It is true that uxoricide is not per se a basis for termination of parental rights. (In re James M. (1976) 65 Cal. App. 3d 254, 265-266 [135 Cal. Rptr. 222].) The statute provides that any felony can be the basis for termination if the facts of the crime "are of such nature as to prove the unfitness of such have the future custody and control of the child." (Civ. Code, § 232, subd. (a)(4); Adoption of D. S. C. (1979) 93 Cal. App. 3d 14, 26 [155 Cal. Rptr. 406] (armed burglary); In re Geoffrey G. (1979) 98 Cal. App. 3d 412 [159 Cal. Rptr. 460] (voluntary manslaughter).) Our review of the evidence supporting the trial court's finding requires resolution of all factual matters, credibility, and conflicts in favor of the prevailing party. (Nestle v. City of Santa Monica (1972) 6 Cal. 3d 920, 925-926 [101 Cal. Rptr. 568, 496 P.2d 480].) The [106 Cal. App. 3d 330] evidence before the trial court showed that James had two previous criminal convictions associated with the excessive use of alcohol, was intoxicated when the mother was beaten, administered the fatal beating in the presence of the two children, and killed a man in a bar four months later. The probation report prepared for the court recommended grant of the petition; a diagnostic study and the probation reports for the two homicides indicated alcohol-induced violence was consistent with the father's character. Given these facts, we shall not say the conclusion of unfitness was unsupported.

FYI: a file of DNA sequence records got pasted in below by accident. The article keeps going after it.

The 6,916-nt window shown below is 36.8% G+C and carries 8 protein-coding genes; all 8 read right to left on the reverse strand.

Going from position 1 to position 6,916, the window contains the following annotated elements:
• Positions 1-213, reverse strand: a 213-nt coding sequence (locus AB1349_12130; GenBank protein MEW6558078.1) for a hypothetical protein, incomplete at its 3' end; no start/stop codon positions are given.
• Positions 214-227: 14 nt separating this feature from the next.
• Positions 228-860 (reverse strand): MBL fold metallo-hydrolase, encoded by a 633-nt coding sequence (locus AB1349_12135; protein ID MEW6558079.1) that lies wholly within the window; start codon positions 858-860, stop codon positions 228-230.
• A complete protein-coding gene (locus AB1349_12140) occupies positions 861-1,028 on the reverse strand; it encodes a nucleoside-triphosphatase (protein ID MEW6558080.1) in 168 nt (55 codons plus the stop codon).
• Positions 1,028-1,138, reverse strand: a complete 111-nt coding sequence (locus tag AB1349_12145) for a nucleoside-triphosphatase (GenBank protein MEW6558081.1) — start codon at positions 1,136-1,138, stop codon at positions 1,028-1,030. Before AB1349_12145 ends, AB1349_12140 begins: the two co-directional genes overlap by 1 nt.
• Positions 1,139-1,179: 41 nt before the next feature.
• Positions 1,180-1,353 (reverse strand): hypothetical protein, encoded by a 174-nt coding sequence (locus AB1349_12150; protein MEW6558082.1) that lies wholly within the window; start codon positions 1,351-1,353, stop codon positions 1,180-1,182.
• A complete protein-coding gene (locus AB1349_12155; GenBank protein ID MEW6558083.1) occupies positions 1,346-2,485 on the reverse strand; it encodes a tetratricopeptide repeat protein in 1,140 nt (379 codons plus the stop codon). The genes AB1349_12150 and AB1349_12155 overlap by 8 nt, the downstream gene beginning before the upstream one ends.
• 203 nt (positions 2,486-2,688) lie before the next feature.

There is also sufficient evidence to support the court's finding that parental custody would be detrimental to the children, and their best interests require nonparental custody. The determination is one to be made as of the time of the hearing. (In re James M., supra, 65 Cal.App.3d at p. 265.) There was testimony showing that Sarah was still suffering ill effects from witnessing the beating; she was afraid of blood, afraid to sleep alone, and skeptical of strangers. Matthew no longer recognized James and was happy and well adjusted in the only home he has ever really known (he lived with his father for only six months). Given this and the circumstances of the mother's death, the trial court could reasonably conclude that the probability of recurrence of alcohol-induced violence by James posed a threat to the children's mental and/or physical well being should he regain custody.